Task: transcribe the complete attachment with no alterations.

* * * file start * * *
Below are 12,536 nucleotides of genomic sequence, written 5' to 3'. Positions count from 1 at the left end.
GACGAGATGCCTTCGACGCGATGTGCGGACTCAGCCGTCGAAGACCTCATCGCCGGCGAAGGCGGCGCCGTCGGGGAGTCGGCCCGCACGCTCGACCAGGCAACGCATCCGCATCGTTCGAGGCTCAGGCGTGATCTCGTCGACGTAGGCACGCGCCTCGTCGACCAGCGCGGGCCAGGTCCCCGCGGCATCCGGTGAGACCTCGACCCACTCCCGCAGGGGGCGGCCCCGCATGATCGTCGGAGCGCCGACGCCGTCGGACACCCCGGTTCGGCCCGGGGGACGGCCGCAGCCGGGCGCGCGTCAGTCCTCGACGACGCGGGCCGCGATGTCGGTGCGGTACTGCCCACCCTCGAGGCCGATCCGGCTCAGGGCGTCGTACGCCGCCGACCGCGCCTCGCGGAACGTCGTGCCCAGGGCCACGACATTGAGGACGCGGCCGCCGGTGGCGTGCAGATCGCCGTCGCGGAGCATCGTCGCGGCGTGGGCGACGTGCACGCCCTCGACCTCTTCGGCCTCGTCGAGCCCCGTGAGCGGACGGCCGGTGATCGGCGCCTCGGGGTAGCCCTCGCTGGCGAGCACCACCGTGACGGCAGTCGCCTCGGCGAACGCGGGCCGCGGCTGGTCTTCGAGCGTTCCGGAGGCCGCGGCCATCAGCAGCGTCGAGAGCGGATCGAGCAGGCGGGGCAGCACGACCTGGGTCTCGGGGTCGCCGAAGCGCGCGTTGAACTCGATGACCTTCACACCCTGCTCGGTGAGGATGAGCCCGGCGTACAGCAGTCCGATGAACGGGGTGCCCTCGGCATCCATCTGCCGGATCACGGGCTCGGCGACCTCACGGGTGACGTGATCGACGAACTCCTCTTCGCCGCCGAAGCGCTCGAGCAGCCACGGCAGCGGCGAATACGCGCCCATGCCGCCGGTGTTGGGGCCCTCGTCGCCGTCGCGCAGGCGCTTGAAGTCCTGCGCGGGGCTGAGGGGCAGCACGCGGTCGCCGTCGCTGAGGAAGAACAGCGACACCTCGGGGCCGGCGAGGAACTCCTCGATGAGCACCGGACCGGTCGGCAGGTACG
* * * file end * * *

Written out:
Below are 12,536 nucleotides of genomic sequence, written 5' to 3'. Positions count from 1 at the left end.
GACGAGATGCCTTCGACGCGATGTGCGGACTCAGCCGTCGAAGACCTCATCGCCGGCGAAGGCGGCGCCGTCGGGGAGTCGGCCCGCACGCTCGACCAGGCAACGCATCCGCATCGTTCGAGGCTCAGGCGTGATCTCGTCGACGTAGGCACGCGCCTCGTCGACCAGCGCGGGCCAGGTCCCCGCGGCATCCGGTGAGACCTCGACCCACTCCCGCAGGGGGCGGCCCCGCATGATCGTCGGAGCGCCGACGCCGTCGGACACCCCGGTTCGGCCCGGGGGACGGCCGCAGCCGGGCGCGCGTCAGTCCTCGACGACGCGGGCCGCGATGTCGGTGCGGTACTGCCCACCCTCGAGGCCGATCCGGCTCAGGGCGTCGTACGCCGCCGACCGCGCCTCGCGGAACGTCGTGCCCAGGGCCACGACATTGAGGACGCGGCCGCCGGTGGCGTGCAGATCGCCGTCGCGGAGCATCGTCGCGGCGTGGGCGACGTGCACGCCCTCGACCTCTTCGGCCTCGTCGAGCCCCGTGAGCGGACGGCCGGTGATCGGCGCCTCGGGGTAGCCCTCGCTGGCGAGCACCACCGTGACGGCAGTCGCCTCGGCGAACGCGGGCCGCGGCTGGTCTTCGAGCGTTCCGGAGGCCGCGGCCATCAGCAGCGTCGAGAGCGGATCGAGCAGGCGGGGCAGCACGACCTGGGTCTCGGGGTCGCCGAAGCGCGCGTTGAACTCGATGACCTTCACACCCTGCTCGGTGAGGATGAGCCCGGCGTACAGCAGTCCGATGAACGGGGTGCCCTCGGCATCCATCTGCCGGATCACGGGCTCGGCGACCTCACGGGTGACGTGATCGACGAACTCCTCTTCGCCGCCGAAGCGCTCGAGCAGCCACGGCAGCGGCGAATACGCGCCCATGCCGCCGGTGTTGGGGCCCTCGTCGCCGTCGCGCAGGCGCTTGAAGTCCTGCGCGGGGCTGAGGGGCAGCACGCGGTCGCCGTCGCTGAGGAAGAACAGCGACACCTCGGGGCCGGCGAGGAACTCCTCGATGAGCACCGGACCGGTCGGCAGGTACG